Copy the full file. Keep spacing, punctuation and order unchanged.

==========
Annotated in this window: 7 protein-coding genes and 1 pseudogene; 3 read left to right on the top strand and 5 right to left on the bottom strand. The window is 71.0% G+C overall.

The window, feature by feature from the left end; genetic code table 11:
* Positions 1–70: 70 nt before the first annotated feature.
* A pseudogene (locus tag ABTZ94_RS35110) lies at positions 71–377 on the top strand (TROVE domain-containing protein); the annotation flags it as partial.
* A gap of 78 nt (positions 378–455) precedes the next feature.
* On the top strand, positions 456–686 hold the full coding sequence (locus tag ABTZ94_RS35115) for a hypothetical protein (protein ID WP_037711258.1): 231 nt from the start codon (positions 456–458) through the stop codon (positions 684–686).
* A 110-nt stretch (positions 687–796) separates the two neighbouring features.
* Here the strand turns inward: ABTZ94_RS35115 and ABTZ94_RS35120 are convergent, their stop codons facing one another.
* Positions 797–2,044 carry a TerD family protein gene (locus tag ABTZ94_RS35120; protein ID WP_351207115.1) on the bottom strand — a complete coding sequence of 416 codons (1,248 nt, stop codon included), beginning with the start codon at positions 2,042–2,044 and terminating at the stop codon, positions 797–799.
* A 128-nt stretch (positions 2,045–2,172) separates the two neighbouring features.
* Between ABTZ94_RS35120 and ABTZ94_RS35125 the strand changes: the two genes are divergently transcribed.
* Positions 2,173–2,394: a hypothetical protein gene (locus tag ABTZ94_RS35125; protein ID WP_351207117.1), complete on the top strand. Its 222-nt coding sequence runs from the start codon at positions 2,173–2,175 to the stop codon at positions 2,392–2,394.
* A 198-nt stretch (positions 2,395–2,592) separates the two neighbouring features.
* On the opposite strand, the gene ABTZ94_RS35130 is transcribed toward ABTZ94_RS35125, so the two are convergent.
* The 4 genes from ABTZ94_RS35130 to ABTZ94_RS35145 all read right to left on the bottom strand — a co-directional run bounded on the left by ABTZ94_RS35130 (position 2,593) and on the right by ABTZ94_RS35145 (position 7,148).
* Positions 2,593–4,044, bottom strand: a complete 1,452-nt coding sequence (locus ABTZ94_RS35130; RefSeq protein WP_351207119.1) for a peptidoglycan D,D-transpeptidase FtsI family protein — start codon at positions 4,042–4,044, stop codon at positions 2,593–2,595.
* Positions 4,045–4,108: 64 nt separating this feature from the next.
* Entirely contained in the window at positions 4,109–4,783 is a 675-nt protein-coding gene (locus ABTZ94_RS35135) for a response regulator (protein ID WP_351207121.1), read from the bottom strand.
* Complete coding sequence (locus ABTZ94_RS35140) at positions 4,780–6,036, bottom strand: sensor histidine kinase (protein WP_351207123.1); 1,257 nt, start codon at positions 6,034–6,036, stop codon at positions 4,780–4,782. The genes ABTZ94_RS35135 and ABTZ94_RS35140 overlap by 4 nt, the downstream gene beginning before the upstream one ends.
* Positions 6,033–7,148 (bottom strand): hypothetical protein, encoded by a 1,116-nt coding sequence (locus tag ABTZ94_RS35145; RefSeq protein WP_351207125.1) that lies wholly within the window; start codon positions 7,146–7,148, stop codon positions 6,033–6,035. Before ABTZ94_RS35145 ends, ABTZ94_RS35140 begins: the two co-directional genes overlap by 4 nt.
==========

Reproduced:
Annotated in this window: 7 protein-coding genes and 1 pseudogene; 3 read left to right on the top strand and 5 right to left on the bottom strand. The window is 71.0% G+C overall.

The window, feature by feature from the left end; genetic code table 11:
* Positions 1–70: 70 nt before the first annotated feature.
* A pseudogene (locus tag ABTZ94_RS35110) lies at positions 71–377 on the top strand (TROVE domain-containing protein); the annotation flags it as partial.
* A gap of 78 nt (positions 378–455) precedes the next feature.
* On the top strand, positions 456–686 hold the full coding sequence (locus tag ABTZ94_RS35115) for a hypothetical protein (protein ID WP_037711258.1): 231 nt from the start codon (positions 456–458) through the stop codon (positions 684–686).
* A 110-nt stretch (positions 687–796) separates the two neighbouring features.
* Here the strand turns inward: ABTZ94_RS35115 and ABTZ94_RS35120 are convergent, their stop codons facing one another.
* Positions 797–2,044 carry a TerD family protein gene (locus tag ABTZ94_RS35120; protein ID WP_351207115.1) on the bottom strand — a complete coding sequence of 416 codons (1,248 nt, stop codon included), beginning with the start codon at positions 2,042–2,044 and terminating at the stop codon, positions 797–799.
* A 128-nt stretch (positions 2,045–2,172) separates the two neighbouring features.
* Between ABTZ94_RS35120 and ABTZ94_RS35125 the strand changes: the two genes are divergently transcribed.
* Positions 2,173–2,394: a hypothetical protein gene (locus tag ABTZ94_RS35125; protein ID WP_351207117.1), complete on the top strand. Its 222-nt coding sequence runs from the start codon at positions 2,173–2,175 to the stop codon at positions 2,392–2,394.
* A 198-nt stretch (positions 2,395–2,592) separates the two neighbouring features.
* On the opposite strand, the gene ABTZ94_RS35130 is transcribed toward ABTZ94_RS35125, so the two are convergent.
* The 4 genes from ABTZ94_RS35130 to ABTZ94_RS35145 all read right to left on the bottom strand — a co-directional run bounded on the left by ABTZ94_RS35130 (position 2,593) and on the right by ABTZ94_RS35145 (position 7,148).
* Positions 2,593–4,044, bottom strand: a complete 1,452-nt coding sequence (locus ABTZ94_RS35130; RefSeq protein WP_351207119.1) for a peptidoglycan D,D-transpeptidase FtsI family protein — start codon at positions 4,042–4,044, stop codon at positions 2,593–2,595.
* Positions 4,045–4,108: 64 nt separating this feature from the next.
* Entirely contained in the window at positions 4,109–4,783 is a 675-nt protein-coding gene (locus ABTZ94_RS35135) for a response regulator (protein ID WP_351207121.1), read from the bottom strand.
* Complete coding sequence (locus ABTZ94_RS35140) at positions 4,780–6,036, bottom strand: sensor histidine kinase (protein WP_351207123.1); 1,257 nt, start codon at positions 6,034–6,036, stop codon at positions 4,780–4,782. The genes ABTZ94_RS35135 and ABTZ94_RS35140 overlap by 4 nt, the downstream gene beginning before the upstream one ends.
* Positions 6,033–7,148 (bottom strand): hypothetical protein, encoded by a 1,116-nt coding sequence (locus tag ABTZ94_RS35145; RefSeq protein WP_351207125.1) that lies wholly within the window; start codon positions 7,146–7,148, stop codon positions 6,033–6,035. Before ABTZ94_RS35145 ends, ABTZ94_RS35140 begins: the two co-directional genes overlap by 4 nt.